Five Holy Marvels of the Dominican Order

Picture: 
Five Holy Marvels of the Dominican Order
Body: 

Nearly 800 years has passed since The Order of Preachers (e.g., Dominican Order) was officially approved by Pope Honorius III.  Dominicans today include friars, nuns, sisters, and lay or secular Associates.  The particular charisms of this spirituality include charity, combatting heresy through preaching and theological study, and mystical union with God.  St. Catherine of Siena and St. Rose of Lima are among the most notable Dominicans who lived a deeply mystical spirituality within the Dominican framework.

There are several lesser known Dominicans who deserve to be acknowledged, if for no other reason than their unfailing fidelity to God through their religious commitment.  Some are saints, others blesseds, but all lived life in such a way that pointed others toward God.  In the Middle Ages there was evidence of precursors to the Age of Enlightenment, though its full influence would not occur until several hundred years later.  But in the 13th century, the understanding of and attitude towards religion were shifting, which is why the Domincans (among other religious orders) were so critical in their pursuit of theological truth and zeal in catechizing those who were skeptics.  These five men and women helped shape not only the order itself, but also their communities and societal perspectives that might otherwise have shifted to humanism much sooner than what actually happened.

St. Hyacinth Odrowatz (1187-1257)

Also known as St. Hyacinth of Poland, he was educated in Krakow, Prague, Paris, and Bologna as a lawyer and Doctor of Sacred Studies.  He was ordained a priest in the Dominican Order after witnessing a miracle performed by St. Dominic de Guzman himself.  As one of the original Preachers, Hyacinth was known most for his charism of evangelization, as he brought the faith to thousands of people throughout his native Poland, as well as Lithuania, Sweden, Norway, Denmark, Scotland, Russia, Turkey, and Greece!  One of his most memorable deeds included salvaging a crucifix and a heavy statue of Mary during a raid on a monastery, which was nearly impossible for a man his size, considering his stature and the weight of the statue.  Because of this, most images of St. Hyacinth include both a crucifix and statue of Our Lady in his hands.  Today he is known as the patron saint against drowning and of the archdiocese of Poland.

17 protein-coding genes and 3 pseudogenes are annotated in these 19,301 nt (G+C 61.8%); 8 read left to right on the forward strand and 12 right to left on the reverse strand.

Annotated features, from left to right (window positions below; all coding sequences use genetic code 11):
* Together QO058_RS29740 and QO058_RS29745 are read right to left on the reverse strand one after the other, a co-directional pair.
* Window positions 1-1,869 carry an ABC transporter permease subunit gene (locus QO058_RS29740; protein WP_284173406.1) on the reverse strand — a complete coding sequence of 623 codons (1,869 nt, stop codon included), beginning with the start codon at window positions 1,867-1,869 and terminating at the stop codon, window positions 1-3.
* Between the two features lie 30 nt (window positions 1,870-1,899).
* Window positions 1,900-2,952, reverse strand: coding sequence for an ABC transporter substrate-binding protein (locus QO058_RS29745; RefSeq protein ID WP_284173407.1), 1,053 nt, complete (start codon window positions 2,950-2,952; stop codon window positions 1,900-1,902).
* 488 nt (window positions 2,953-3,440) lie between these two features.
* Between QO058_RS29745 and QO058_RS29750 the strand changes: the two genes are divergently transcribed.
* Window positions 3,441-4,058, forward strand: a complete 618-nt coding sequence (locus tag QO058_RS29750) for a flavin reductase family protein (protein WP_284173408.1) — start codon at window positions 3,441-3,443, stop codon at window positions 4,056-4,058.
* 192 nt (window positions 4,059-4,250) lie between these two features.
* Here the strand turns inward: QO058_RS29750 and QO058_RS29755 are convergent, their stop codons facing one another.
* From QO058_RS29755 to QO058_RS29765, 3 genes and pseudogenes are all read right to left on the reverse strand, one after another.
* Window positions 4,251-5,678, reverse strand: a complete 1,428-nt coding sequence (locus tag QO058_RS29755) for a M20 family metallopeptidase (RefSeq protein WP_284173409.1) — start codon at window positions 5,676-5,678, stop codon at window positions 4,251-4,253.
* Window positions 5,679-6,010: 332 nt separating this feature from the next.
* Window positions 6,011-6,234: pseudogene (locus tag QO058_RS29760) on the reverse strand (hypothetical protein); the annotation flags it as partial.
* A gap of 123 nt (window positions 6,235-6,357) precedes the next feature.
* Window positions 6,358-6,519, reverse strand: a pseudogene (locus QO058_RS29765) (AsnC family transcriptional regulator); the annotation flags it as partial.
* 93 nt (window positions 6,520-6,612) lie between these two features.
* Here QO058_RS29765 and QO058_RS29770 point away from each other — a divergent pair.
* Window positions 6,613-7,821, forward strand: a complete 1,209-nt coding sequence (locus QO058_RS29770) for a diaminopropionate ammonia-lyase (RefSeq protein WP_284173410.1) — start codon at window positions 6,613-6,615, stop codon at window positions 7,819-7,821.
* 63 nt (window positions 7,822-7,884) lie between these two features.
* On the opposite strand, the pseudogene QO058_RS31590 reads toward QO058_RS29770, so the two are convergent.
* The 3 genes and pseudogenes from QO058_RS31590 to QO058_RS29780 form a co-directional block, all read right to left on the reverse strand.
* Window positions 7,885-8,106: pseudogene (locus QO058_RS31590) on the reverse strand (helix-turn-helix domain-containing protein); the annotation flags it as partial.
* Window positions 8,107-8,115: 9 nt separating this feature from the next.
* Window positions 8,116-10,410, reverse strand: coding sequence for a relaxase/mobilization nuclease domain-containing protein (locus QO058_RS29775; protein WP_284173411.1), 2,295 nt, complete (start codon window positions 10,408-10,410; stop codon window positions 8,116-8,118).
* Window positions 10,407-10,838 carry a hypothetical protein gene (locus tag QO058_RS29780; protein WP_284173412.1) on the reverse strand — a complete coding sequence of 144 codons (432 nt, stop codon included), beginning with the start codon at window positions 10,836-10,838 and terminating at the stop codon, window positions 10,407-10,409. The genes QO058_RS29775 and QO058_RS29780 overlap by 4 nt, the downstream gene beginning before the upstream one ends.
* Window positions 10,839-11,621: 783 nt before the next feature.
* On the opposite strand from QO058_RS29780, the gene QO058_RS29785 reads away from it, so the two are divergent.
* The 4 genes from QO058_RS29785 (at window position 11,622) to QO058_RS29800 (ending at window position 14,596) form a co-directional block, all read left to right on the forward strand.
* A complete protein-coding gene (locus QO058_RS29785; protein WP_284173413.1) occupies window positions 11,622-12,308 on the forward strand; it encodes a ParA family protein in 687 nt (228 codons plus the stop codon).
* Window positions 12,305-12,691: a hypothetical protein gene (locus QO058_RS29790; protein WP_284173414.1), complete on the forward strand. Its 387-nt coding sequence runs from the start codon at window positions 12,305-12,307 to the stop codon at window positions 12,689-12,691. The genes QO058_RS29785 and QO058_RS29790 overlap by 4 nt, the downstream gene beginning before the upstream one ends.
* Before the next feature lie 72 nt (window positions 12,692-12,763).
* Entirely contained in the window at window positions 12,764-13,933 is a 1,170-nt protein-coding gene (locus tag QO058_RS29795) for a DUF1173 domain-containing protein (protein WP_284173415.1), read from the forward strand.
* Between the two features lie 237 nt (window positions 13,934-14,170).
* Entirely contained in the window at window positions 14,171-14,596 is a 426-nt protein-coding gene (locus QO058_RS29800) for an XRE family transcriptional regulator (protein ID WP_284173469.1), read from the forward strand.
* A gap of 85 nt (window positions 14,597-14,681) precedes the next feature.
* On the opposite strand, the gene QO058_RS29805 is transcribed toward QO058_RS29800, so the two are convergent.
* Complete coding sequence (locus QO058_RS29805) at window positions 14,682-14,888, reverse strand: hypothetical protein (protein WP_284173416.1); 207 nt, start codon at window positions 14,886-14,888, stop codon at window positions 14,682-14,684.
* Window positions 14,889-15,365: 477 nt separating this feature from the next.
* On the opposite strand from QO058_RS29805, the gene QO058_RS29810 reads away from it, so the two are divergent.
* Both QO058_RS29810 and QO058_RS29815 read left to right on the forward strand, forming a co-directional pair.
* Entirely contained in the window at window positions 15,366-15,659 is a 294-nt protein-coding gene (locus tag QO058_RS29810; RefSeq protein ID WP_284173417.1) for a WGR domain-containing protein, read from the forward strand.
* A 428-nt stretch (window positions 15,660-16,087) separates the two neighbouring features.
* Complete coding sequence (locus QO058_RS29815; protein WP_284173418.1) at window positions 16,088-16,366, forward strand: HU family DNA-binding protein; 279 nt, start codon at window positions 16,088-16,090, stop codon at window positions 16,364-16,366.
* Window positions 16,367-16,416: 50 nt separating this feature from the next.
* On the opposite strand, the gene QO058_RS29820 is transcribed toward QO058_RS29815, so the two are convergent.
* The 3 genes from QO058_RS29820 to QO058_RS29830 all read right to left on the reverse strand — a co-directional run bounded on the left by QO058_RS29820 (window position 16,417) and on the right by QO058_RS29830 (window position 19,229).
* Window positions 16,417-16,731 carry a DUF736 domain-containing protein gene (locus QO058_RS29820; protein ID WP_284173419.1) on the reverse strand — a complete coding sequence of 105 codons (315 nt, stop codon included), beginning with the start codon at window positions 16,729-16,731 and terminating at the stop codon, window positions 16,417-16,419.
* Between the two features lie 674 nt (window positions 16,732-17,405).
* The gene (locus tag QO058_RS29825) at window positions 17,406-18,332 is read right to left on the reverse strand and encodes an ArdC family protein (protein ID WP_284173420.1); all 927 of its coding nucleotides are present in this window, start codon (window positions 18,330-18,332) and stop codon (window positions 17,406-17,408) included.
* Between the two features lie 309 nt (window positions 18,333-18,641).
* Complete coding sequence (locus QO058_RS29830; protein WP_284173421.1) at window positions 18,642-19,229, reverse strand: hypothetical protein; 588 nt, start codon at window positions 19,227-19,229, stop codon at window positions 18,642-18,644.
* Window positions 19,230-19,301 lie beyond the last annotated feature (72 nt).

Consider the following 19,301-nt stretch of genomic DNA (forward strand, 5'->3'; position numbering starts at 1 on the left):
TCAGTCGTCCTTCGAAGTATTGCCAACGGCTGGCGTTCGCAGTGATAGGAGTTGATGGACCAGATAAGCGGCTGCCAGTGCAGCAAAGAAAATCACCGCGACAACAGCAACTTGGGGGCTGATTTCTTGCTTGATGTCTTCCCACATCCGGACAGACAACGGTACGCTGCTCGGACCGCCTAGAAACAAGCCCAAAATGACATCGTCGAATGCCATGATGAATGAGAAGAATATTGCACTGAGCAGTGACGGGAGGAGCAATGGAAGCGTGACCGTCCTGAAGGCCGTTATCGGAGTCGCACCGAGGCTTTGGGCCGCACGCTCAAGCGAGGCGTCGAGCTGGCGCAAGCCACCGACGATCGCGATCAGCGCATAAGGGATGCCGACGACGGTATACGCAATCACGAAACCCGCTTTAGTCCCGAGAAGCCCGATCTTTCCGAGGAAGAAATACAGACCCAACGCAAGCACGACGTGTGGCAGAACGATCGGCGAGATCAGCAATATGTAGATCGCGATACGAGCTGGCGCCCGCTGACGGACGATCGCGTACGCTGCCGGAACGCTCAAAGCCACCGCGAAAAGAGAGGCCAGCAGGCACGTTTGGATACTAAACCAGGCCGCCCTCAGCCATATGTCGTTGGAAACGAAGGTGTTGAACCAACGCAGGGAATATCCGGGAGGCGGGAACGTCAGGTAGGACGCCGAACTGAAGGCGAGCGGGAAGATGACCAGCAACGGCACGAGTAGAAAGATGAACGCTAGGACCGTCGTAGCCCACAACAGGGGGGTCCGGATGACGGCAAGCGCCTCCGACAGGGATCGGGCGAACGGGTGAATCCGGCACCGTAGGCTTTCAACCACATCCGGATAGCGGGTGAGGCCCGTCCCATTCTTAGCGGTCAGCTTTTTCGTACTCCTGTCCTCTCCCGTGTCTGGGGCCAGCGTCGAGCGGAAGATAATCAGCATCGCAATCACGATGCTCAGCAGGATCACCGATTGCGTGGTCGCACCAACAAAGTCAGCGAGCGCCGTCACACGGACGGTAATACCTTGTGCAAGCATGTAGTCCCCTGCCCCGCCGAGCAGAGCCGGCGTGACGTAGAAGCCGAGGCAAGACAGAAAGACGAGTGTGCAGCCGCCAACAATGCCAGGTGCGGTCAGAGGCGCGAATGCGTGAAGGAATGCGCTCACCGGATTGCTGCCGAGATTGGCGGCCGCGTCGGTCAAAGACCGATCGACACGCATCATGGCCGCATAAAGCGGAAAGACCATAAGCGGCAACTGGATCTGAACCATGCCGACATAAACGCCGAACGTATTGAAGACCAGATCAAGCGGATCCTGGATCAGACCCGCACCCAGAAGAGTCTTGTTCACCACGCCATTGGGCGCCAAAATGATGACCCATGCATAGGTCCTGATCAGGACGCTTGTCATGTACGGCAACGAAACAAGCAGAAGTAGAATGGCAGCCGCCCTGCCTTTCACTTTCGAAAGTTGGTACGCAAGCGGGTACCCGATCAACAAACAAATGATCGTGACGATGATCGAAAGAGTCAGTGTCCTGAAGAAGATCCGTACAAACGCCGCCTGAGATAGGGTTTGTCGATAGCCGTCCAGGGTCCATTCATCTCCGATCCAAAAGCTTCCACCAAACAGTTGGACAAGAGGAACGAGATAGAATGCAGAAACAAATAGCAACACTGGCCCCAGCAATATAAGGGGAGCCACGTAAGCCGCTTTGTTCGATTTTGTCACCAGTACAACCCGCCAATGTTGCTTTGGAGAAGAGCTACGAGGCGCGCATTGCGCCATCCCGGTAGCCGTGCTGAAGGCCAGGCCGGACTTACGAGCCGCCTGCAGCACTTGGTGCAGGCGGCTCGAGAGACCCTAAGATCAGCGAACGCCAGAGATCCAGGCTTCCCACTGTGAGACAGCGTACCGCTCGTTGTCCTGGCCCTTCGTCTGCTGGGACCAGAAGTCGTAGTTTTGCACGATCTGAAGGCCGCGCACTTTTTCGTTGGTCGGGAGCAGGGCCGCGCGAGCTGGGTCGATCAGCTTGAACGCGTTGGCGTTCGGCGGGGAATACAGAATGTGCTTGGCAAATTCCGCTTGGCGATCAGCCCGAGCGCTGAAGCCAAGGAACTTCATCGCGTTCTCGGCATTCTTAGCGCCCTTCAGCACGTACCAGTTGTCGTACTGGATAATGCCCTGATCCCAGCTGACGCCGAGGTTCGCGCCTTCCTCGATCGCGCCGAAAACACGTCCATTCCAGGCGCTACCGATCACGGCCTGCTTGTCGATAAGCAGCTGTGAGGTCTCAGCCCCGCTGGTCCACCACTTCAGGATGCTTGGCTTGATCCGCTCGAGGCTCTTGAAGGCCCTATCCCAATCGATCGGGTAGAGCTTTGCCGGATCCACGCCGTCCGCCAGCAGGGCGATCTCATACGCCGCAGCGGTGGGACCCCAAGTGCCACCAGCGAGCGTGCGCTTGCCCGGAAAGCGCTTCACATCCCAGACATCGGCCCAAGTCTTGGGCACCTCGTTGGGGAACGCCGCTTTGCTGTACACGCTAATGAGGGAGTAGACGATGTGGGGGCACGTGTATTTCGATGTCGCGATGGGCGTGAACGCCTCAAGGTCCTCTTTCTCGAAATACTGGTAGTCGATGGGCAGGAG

St. Zedíslava Berkiana (1221-1252)

Born in modern day Czech Republic, Zedislava (also known as Zdislava Berka) was born of Bohemian nobility and exhibited unusual piety from a young age.  She had dreams of becoming a hermit, but her parents forced her to marry.  Sadly, she lived in an unhappy marriage.  She had four children and was a lay Dominican, devoting herself largely to the poor.  This apostolate increased the tension and conflict in her marriage, but she persevered in this call.  Oddly for the time, she received Communion on a daily basis and founded the Dominican priory of St. Lawrence close to the castle where she dwelled.  She is reported to have appeared in a vision to her husband following her death, and other apparitions were validated by the time of her canonization in 1995.  She is invoked as the patroness for people in difficult marriages or who are ridiculed for their piety.[2]